Battle of Cresson

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The Battle of Cresson was a small battle fought on May 1, 1187, at the springs of Cresson, or 'Ain Gozeh, near Nazareth. It was a prelude to the decisive defeat of the Kingdom of Jerusalem at the Battle of Hattin two months later.


The political situation in Jerusalem was tense because of factional rivalries between two branches of the royal house. Raymond III of Tripoli, who had previously been regent for the kingdom, refused to accept Guy of Lusignan as king, following the death of the child king, Baldwin V (Guy's stepson) the previous year. Gerard of Ridefort, master of the Knights Templar; Roger de Moulins, master of the Knights Hospitaller; Balian of Ibelin, Joscius, Archbishop of Tyre; and Reginald Grenier, lord of Sidon, were sent to Tiberias to negotiate with Raymond and try to bring him back into the Christian fold.

The battle

Meanwhile, Saladin had sent a small force towards Tiberias led by Muzaffar ad-Din Gökböri, seeking revenge for an attack on a Muslim caravan by Raynald of Châtillon. Raymond III hoped Saladin would ally with him against Guy, and allowed this force to pass through Tiberias on April 30, although he warned the Christians in Nazareth about the army's presence. Hearing this, Gerard quickly assembled a small army, consisting of the Templar garrisons from Qaqun and al-Fulah and the royal knights stationed at Nazareth, only about 130 knights in total; Balian had stopped along the way at his fief of Nablus and Reginald was also elsewhere. A second probably larger Ayyubid force, led by Saladin's son Al Afdal, was at Al Qahwani and did not participate in the battle.[1]

Gerard reached Cresson on May 1. As the Itinerarium Peregrinorum et Gesta Regis Ricardi, a chronicle of the Third Crusade, records it:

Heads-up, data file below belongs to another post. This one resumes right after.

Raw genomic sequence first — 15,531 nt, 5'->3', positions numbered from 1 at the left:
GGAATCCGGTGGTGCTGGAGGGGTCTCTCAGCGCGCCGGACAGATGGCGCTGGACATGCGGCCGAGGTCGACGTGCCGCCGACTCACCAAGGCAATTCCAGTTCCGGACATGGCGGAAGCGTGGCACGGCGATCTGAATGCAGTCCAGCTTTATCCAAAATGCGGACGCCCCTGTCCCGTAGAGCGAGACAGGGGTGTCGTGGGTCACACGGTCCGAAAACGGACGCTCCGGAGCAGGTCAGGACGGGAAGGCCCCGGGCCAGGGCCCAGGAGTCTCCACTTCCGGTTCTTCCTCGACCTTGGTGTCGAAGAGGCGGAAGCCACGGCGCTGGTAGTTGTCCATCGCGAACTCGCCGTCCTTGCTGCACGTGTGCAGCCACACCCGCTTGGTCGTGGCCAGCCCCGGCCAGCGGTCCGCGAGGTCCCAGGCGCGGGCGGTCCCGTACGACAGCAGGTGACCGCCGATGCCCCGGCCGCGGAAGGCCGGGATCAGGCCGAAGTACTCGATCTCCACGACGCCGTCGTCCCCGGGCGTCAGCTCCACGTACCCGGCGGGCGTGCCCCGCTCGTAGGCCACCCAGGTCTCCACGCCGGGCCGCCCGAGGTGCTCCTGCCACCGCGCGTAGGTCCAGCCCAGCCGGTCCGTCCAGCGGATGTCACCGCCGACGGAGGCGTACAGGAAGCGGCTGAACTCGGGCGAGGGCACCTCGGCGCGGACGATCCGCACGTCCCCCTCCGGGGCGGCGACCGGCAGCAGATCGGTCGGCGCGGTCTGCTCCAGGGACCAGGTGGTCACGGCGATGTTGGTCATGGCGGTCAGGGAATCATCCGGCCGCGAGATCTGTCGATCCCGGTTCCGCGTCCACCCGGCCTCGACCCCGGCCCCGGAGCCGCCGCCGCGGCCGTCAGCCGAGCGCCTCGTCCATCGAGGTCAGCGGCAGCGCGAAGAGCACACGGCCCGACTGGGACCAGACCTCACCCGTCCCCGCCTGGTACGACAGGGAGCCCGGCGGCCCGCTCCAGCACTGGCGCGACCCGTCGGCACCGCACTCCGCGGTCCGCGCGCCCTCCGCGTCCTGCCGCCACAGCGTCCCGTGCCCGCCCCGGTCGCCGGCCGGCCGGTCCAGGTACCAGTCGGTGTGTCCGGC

So Saladin assembled armed forces and marched violently on Palestine. He sent the emir of Edessa, Manafaradin (al-Muzaffar- Gökböri), on ahead with 7,000 Turks to ravage the Holy Land. Now, when this Manafaradin advanced into the Tiberias region, he happened to encounter the master of the Temple, Gerard de Ridefort, and the master of the Hospital, Roger des Moulins. In the unexpected battle which followed, he put the former to flight and killed the latter.

The Muslims feigned a retreat, a common tactic which should not have fooled Gerard; nevertheless, he ordered a charge, against Roger's advice, and the knights were separated from the foot-soldiers. The Muslims easily repulsed a direct Christian attack, killing both the exhausted knights, and, later, the foot-soldiers. Gerard was wounded, but survived; however, almost all the others were killed. According to the Itinerarium, however, Gerard did not rashly engage the enemy, but was actually caught unaware and was the victim of an attack himself. The Itinerarium also records the exploits of a certain Templar named Jakelin de Mailly, who, after all his companions had been killed, fought singlehandedly against the throng of Muslims until he too fell.


Balian was still a day behind, and had also stopped at Sebastea to celebrate a feast day. After reaching the castle of La Fève, where the Templars and Hospitallers had camped, he found that the place was deserted. He sent his squire Ernoul ahead to learn what had happened, and news of the disastrous battle soon arrived from the few survivors. Raymond heard about the battle as well and met the embassy at Tiberias, and agreed to accompany them back to Jerusalem.